An introduction to the author of the poetry book Shy Green Fields and faculty editor of the literary journal Eleven Eleven. Hugh Behm-Steinberg was a Wallace Stegner Fellow at Stanford University and recipient of an NEA Creative Writing Fellowship. He discusses writing, editing, and his current projects in this interview.
Quick Facts on Hugh Behm-Steinberg
- Eleven Eleven faculty editor
- Home: Berkeley, CA
- Comfort food: Indian food
- Top reads: Eliot Weinberger—especially his essays in An Elemental Thing, WG Sebald, Chad Sweeney, Matt Hart, Jan Zwicky’s Songs for Relinquishing the Earth and Lyric Philosophy, Ish Klein’s Union!, Tim Lilburn’s Kill-site
- Current reads: Canadian poetry, re-reading the Collected Poems of ee cummings
What are you working on?
I’ve been writing these morning poems. I wake up, roll over, put my glasses on, and reach for my pen. Later, I shape the poems, polish them. They tend to be either tight, short, weird splats, or more extended narratives and parables.
I finished an opera last year and I’m looking for the next one to write. In librettos you can do things you’re not supposed to do in poems. You can be really obvious, and you have to be, because it’s unlikely that people will hear everything the first time in an opera. You can be very sonically upfront. I’m looking to collaborate with musicians, work on theatrical pieces.
How would you describe the ideal reader of your work?
Someone willing to stay with it. I want my poems to be things you can dwell in, that you can take inside yourself.
Where and when do you prefer to write?
Morning, in bed, away from the computer. I’m doing more of my work through handwriting. With the computer, there’s all these distractions.
What do you listen to when you work?
Lots of rock. Music with words and a good beat. I use it as a metronome. When writing prose, usually jazz or classical music, opera. I like Philip Glass a lot.
I use music as a privacy device when I’m writing in public spaces. With headphones on, the world goes away, and I’m able to do my stuff.
Do you have a personal philosophy for how and why you write?
Poetry is an intimate form of correspondence. It’s a type of knowledge; a way of knowing your experiences or being in the world. You get inside a poem and you’re changed. That’s my ideal for what a poem should be: it makes you see the world or feel differently. You think differently, your relationship to what you know is different because the poem has changed you subtly.
It’s humbling to think I have readers out there, who know me in some way even though we’ve never met. It’s strange and wonderful.
What authors would you love to see your work shelved alongside?
I just want to be part of the conversation. As an editor, I get to juxtapose writers who might never otherwise be on the same shelf. I can make a playful combination, see ideas exchanged, collaborations initiated.
Is there a quote about writing that motivates you?
The Branch Will Not Break by James Wright, was a pivotal book for me about transitions as a writer. The sense of a writer reinventing himself is important to me. It’s a little scary, a little dull, when someone’s writing never changes.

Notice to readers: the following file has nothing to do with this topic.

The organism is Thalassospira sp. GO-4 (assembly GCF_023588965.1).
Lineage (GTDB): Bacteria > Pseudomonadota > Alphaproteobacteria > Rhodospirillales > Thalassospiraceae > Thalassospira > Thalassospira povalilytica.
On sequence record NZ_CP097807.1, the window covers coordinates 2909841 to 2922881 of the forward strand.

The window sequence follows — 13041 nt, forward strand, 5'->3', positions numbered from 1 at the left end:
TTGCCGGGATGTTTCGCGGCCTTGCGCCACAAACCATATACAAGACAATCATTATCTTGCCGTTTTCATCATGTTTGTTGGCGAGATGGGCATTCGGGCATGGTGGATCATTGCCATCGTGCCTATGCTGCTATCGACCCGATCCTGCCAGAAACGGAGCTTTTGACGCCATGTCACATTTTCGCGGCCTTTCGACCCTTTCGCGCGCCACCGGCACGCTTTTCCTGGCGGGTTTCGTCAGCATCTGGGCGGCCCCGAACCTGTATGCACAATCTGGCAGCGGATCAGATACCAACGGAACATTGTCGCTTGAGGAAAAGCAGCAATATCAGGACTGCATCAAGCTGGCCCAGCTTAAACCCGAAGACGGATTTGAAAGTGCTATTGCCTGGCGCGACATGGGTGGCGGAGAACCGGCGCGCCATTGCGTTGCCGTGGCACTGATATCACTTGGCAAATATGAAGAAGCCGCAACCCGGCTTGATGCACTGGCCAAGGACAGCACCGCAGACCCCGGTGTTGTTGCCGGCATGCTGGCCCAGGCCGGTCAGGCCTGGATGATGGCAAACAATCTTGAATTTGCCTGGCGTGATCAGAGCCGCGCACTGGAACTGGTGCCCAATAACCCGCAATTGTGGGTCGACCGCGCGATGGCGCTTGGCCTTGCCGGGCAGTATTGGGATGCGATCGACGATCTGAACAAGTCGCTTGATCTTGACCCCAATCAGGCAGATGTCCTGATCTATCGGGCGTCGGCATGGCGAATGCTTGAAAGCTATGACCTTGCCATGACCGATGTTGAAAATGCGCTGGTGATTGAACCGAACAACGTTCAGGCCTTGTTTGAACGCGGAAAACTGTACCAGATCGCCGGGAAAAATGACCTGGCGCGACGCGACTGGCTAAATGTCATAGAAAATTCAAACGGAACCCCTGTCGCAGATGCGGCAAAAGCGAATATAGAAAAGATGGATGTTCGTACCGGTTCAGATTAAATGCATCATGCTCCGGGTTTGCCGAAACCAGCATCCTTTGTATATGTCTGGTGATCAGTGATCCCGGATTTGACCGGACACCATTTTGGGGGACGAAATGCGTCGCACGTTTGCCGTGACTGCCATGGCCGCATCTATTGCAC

What advice would you give aspiring writers?
Write as much as you can. Read as much as you can. Acquire bodies of knowledge. Engage as much as you can. Go to readings.
Develop good writing habits. Different training might be needed for different styles, for instance, poets are sprinters and novelists are marathon runners. Learn to edit and revise with the same energy with which you were writing. Be willing to let anything into the poem to see what happens. Be willing to write badly and see where that takes you. Collage, steal, imitate, try on masks.
Writing is an art form of communities, which means there’s a certain degree of citizenship required. If you’re serious about being a writer, try running a reading series, and being a publisher, too. Create spaces where you help to nurture and support people who are starting out as much as you were nurtured and supported starting out.
One of my teachers said when you feel resistance to something that means it’s calling to you. Be attuned to yourself. If there’s something you’re not dealing with, it will show up in your writing.
What’s best advice you’ve been given as a writer?
Jane Miller taught me it was important to pay attention to my own life. It’s possible to trash your life and get ahead as a writer, but in the long run that strategy never works. What’s the point of writing great poems if you’re miserable? Live a good, balanced, whole life and you will produce interesting work.
I probably stole this, but this phrase is my mantra: Actual world, in it. That’s how I want my writing to be. I think it comes from how I’ve been trained.
When not writing, what do you enjoy doing?
Cooking. It’s predictable, has a specific outcome. I know when I sit down with a pile of ingredients what will come of it, whereas I have no idea when I sit down to write. I like how food brings people together. I love that sense of sharing. I wouldn’t want to be a chef—you never know who you’re cooking for, you make massive quantities of things, and I don’t have the knife skills.
I like to look at art. I like to make music. I’m in a band, The Crank Ensemble.
About Hugh Behm-Steinberg
Hugh Behm-Steinberg’s poems have appeared in Crowd, VeRT, Volt, Spork, Slope, Aught, Swerve, Fence, Cue, Zeek, and Beeswax Magazine. He teaches at California College of the Arts, and is the faculty editor of Eleven Eleven. His books include Shy Green Fields (No Tell Books) and Sorcery (Dusie Chapbook Kollektiv).
(Interview first published on Suite101.com in April 2010.)
[Toffoli, Marissa B. “Interview With Writer Hugh Behm-Steinberg.” Words With Writers (2010), https://wordswithwriters.com/2010/04/04/hugh-behm-steinberg.]